I have been dying to share this experience with people....not because I have some incredible insight to share -- but because I feel like most women with similar feelings never get to have this type of experience.  Most American women never feel 100% perfect in the body they are in.  And that is a shame.  I still don't -- but I get to as I play "Linda" - who is taking control of her life and getting in shape.  Sure, she is doing aerobics - but I like to think she is finding her success the only way I think anyone does - by eliminating those negative thoughts which sabotage your efforts and truly loving and being kind to yourself.  It all reminds me of how we do have the power within ourselves to alter those thoughts which hinder our well-being.  If I had lost that 10 pounds 1 or 2 years ago -- as I had been attempting, and my body looked like I wish it did -- would I have booked this show?  Probably not. 

I won't lie -- I am still 100% terrified by any publicity shots that are coming --- or just at the thought of any of my friends and family seeing my imperfectness on display in Spandex costumes in the theatre district just Off-Broadway!  After several years doing some of my best work outside of NYC -- now my imperfections will be the most accessible in whatever press we get and obviously visible on stage every show.  I am uncomfortable with every inch of this -- but doing my best to identify with being so "right" to play Linda -- a sweetheart of a woman who has to learn to love herself just as she is - right now - something we should all be doing - all the time.


PaulBlog1 said...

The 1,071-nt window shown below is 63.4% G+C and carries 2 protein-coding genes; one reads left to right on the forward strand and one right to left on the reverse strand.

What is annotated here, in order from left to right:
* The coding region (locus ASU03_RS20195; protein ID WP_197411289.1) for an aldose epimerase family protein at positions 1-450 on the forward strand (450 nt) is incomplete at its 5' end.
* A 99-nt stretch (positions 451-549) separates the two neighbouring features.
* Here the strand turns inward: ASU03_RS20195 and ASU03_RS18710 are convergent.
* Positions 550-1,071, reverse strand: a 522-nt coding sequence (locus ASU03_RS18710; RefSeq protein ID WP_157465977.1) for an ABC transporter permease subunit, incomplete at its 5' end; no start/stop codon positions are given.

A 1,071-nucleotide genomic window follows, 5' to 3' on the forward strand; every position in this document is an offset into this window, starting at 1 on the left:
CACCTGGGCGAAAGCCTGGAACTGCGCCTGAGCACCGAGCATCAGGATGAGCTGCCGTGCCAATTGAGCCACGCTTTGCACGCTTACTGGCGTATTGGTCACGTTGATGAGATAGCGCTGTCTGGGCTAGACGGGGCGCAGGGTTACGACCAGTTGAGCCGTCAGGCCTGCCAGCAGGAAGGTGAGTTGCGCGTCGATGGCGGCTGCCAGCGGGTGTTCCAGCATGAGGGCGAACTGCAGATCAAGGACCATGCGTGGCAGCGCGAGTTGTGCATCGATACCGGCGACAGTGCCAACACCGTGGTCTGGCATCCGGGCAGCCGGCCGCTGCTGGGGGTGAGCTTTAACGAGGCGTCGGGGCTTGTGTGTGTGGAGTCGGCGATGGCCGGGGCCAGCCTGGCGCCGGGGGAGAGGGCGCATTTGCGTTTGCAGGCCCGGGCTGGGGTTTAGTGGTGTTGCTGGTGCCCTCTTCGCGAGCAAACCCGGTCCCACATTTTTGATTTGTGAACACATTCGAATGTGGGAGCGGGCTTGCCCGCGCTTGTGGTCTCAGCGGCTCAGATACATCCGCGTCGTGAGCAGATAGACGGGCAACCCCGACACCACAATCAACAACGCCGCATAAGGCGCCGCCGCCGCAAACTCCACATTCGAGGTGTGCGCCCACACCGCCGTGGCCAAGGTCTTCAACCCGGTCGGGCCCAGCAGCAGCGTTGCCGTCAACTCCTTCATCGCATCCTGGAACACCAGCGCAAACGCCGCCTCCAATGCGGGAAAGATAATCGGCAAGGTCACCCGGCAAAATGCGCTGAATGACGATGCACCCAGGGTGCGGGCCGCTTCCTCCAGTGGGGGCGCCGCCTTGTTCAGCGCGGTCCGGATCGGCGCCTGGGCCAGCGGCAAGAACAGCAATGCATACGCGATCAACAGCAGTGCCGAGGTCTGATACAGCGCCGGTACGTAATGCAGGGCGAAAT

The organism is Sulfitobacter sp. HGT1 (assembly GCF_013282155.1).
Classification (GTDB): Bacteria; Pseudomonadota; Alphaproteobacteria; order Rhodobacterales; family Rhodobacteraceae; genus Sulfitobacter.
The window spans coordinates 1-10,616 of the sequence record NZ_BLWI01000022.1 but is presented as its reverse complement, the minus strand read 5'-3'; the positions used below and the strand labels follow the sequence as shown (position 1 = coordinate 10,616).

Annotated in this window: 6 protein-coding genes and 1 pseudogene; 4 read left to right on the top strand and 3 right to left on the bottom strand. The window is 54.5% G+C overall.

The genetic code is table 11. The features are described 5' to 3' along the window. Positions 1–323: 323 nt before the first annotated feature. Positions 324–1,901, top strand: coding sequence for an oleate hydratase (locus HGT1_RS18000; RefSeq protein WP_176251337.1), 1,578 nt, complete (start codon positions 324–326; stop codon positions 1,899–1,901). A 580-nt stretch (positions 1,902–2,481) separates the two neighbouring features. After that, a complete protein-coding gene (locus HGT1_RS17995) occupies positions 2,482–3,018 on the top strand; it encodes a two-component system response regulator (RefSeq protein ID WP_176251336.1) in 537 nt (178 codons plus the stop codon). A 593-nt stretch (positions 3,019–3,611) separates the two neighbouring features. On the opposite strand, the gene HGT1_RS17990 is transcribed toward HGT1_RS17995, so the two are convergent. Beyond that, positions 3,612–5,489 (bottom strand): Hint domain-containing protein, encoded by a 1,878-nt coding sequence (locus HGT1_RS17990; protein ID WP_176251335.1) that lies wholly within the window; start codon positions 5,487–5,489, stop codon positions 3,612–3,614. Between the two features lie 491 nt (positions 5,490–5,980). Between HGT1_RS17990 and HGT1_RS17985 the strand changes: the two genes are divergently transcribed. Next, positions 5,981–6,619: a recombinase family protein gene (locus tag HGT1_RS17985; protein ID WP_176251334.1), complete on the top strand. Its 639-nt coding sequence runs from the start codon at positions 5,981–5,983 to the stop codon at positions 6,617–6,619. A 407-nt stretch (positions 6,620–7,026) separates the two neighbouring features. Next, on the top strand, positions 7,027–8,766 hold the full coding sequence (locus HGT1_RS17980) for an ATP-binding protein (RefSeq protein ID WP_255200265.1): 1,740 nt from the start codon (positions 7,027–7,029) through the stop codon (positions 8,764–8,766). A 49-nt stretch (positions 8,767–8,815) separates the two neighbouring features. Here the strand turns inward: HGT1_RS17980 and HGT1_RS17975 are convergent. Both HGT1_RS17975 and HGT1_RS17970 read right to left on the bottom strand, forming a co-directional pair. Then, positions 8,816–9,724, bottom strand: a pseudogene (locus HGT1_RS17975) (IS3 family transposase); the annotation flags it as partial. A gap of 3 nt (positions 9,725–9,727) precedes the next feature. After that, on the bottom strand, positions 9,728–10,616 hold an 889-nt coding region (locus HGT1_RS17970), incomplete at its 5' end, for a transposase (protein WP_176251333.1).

Loving ourselves as we are right now is often very difficult for both genders. The world we live in provides much opportunity for conflict within and between us. Body image trouble is not exclusive to women but seems to be particularly pervasive and persistent for them. I didn't have a name for it but when I was a child I realized that my mother had no real concept of how she looked. When they were married both of my parents looked very good. My mother could have been a model as they are now were she less conservative and modest. Despite what many told her then and since she has always felt that she was ugly and no one has been able to convince her otherwise even when looking at photos of her in younger times she's convinced that she was hideous. Many times we were going places in the car and she would see a woman walking along that, I think, was well over 100 pounds heavier than my mother, yet mom would ask if that's what she looked like. We would all try to convince her that she wasn't in the same ball park with the woman she'd pointed to but she couldn't hear it. We even tried to show her women who more closely compared to her but she couldn't believe that either. This is in the '60s and '70s before super thin models were everywhere.